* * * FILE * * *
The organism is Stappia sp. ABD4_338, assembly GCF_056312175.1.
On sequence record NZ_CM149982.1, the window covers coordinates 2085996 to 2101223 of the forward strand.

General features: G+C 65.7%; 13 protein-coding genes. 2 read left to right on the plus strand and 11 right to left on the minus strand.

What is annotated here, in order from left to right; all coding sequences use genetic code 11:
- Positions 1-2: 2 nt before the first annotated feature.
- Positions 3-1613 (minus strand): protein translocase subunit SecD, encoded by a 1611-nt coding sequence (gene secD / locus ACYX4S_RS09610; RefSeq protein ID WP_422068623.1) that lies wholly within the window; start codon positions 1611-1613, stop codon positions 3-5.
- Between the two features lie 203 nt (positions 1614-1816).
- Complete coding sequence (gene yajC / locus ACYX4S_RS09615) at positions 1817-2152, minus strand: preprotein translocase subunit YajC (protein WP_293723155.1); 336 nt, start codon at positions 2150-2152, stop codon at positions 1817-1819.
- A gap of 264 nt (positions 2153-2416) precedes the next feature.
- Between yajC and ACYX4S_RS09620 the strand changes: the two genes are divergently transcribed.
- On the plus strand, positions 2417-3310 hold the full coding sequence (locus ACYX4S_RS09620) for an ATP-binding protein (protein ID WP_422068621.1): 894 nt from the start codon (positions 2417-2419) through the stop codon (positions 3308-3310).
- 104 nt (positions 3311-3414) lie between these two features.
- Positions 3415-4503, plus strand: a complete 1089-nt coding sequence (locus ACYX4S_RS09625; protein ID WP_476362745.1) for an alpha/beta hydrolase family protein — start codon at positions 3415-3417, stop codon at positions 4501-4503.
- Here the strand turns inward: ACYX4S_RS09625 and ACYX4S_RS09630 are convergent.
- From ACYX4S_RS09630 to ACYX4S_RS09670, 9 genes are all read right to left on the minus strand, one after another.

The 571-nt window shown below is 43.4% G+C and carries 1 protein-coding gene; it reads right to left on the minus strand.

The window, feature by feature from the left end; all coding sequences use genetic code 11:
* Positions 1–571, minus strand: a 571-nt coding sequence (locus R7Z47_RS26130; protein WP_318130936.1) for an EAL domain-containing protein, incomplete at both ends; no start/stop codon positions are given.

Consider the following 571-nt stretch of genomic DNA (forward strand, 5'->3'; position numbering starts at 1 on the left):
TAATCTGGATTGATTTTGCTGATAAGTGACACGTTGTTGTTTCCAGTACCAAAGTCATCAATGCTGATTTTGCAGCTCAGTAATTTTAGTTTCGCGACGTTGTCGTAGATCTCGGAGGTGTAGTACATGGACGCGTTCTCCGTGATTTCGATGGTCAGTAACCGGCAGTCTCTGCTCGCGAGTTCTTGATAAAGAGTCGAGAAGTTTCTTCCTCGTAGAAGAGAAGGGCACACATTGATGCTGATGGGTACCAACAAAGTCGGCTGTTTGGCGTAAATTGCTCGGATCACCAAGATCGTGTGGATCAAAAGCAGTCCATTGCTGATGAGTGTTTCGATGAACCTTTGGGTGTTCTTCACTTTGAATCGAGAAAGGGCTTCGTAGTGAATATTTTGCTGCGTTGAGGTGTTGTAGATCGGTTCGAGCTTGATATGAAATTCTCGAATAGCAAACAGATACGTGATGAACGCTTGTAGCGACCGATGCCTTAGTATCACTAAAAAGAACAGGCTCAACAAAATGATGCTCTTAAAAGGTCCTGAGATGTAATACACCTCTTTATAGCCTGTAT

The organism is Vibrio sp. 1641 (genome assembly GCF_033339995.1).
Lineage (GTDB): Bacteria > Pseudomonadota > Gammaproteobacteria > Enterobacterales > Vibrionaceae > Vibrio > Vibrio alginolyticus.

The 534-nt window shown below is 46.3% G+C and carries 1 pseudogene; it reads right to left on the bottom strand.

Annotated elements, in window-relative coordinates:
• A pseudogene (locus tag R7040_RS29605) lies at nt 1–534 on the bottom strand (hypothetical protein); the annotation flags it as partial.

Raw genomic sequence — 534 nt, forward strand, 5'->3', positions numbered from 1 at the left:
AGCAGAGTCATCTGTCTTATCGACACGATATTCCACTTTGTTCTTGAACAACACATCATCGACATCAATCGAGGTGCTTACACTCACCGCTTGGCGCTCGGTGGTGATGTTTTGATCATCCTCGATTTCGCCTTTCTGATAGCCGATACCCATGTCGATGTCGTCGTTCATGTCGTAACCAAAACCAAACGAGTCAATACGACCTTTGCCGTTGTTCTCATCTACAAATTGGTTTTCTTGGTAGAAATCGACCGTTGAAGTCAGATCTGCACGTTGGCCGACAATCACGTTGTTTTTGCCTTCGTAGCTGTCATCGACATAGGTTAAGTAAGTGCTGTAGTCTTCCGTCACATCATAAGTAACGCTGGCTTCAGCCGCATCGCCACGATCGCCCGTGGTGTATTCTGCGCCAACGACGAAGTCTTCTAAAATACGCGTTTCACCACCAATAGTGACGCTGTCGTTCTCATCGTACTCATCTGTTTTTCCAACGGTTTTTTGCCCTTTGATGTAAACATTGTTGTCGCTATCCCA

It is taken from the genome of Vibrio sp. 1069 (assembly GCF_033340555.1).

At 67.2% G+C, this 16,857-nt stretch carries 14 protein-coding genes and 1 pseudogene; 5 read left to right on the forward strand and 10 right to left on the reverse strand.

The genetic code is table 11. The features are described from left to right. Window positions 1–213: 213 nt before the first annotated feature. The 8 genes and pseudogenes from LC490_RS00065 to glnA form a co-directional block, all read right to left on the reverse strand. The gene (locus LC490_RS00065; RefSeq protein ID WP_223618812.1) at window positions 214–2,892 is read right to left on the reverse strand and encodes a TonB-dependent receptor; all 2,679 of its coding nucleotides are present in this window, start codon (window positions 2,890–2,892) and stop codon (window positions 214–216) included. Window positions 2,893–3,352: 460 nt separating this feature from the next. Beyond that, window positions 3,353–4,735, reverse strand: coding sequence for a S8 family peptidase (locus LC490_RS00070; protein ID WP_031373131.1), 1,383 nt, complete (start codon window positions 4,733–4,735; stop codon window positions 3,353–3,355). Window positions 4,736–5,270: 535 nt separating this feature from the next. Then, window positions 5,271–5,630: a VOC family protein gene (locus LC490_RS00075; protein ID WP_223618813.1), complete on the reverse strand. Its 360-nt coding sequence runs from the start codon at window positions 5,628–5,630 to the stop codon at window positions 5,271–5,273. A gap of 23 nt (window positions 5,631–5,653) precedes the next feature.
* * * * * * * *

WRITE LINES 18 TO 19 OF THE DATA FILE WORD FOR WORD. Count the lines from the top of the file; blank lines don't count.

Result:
* Positions 1–571, minus strand: a 571-nt coding sequence (locus R7Z47_RS26130; protein WP_318130936.1) for an EAL domain-containing protein, incomplete at both ends; no start/stop codon positions are given.

Consider the following 571-nt stretch of genomic DNA (forward strand, 5'->3'; position numbering starts at 1 on the left):